Well, it’s been a long road for me. I was 9 when Neil Armstrong took his first step on the moon and you know, even at 9 I felt he was very inspirational. And that’s why I hope we’re inspiring those young minds of the same age, because for me, that’s stuck. And even though I was a farm boy and a farm girl, I really didn’t know if that was ever going to be an option for me. But this was my dream. And it wasn’t until I graduated high school and NASA selected the first female astronauts that I really felt like, hey, this, this is possible, I can do this. And two of the astronauts had medical degrees and another had a biochemistry degree. And I myself was very interested in biochemistry. And so I thought this might actually be possible. Luckily, I had no idea how difficult it was [would] To be. But I set my own path, got an undergraduate and graduate degree, and started working at NASA. Of course, as soon as I graduated, I applied to work as an astronaut. For 10 years I applied and was rejected. And I always like to tell young people that sometimes your path isn’t always a straight line to your goal. During those 10 years, I can now look back and say that those were the 10 years that allowed me to get the training I needed to be selected as the first woman commander and to be selected as the first woman and non-military leader of the astronaut office. It was those 10 years that allowed it. And so, in the end, I got even more than I ever dreamed of.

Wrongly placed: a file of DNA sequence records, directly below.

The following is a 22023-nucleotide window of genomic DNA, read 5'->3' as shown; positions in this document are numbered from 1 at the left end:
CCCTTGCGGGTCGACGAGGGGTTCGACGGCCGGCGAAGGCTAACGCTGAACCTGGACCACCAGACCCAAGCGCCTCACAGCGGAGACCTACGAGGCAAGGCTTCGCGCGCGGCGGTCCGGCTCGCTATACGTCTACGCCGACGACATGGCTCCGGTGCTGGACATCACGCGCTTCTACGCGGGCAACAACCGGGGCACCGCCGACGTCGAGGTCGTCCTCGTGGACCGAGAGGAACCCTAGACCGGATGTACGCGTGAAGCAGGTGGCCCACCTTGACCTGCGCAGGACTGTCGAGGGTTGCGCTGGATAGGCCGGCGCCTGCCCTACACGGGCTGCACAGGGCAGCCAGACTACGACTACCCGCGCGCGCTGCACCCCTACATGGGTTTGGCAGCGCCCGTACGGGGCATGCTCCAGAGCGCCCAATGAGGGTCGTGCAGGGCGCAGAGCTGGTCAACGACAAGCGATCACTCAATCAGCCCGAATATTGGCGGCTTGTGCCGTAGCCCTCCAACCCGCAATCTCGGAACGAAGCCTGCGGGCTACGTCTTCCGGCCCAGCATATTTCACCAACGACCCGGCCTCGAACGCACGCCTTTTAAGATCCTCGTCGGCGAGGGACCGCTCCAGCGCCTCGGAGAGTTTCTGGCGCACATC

What’s the coolest thing about being in space? Is it a spacewalk?
Surely the most interesting task in space is to take a spacewalk. You’re out in the space suit, it’s basically a little spaceship built for one. It was pretty amazing. I was on a space walk. It was my first US dress. I had done an EVA [extravehicular activity] with the Russian suit on my first flight. But on my second flight, I took a spacewalk. And I had pulled out a box it was a baseband signal processor, but it needed to be changed, and I pulled it out. And then there was a reflective heat insulation thing on the back, but it was like a reflective mirror. And I saw myself in a space suit. And I saw the solar panels and the earth behind me and I thought, I’m an “astronaut!” It was very special.
When you take another space flight, who is your dream crew? Are there some people you would like to travel in space with? It could be anyone.
I think, you know, flying with three beginners was a lot of fun, because it allowed me to relive the first time. I would choose anyone who wanted to be part of a team, because to me that’s what makes crews special are people looking to be part of a team. And so I would like people who want to create it and build it.
“Manifest Space,” hosted by CNBC’s Morgan Brennan, focuses on the billionaires and masterminds behind the ever-expanding opportunities beyond our atmosphere.manifest space”,sit back, relax and prepare for take off.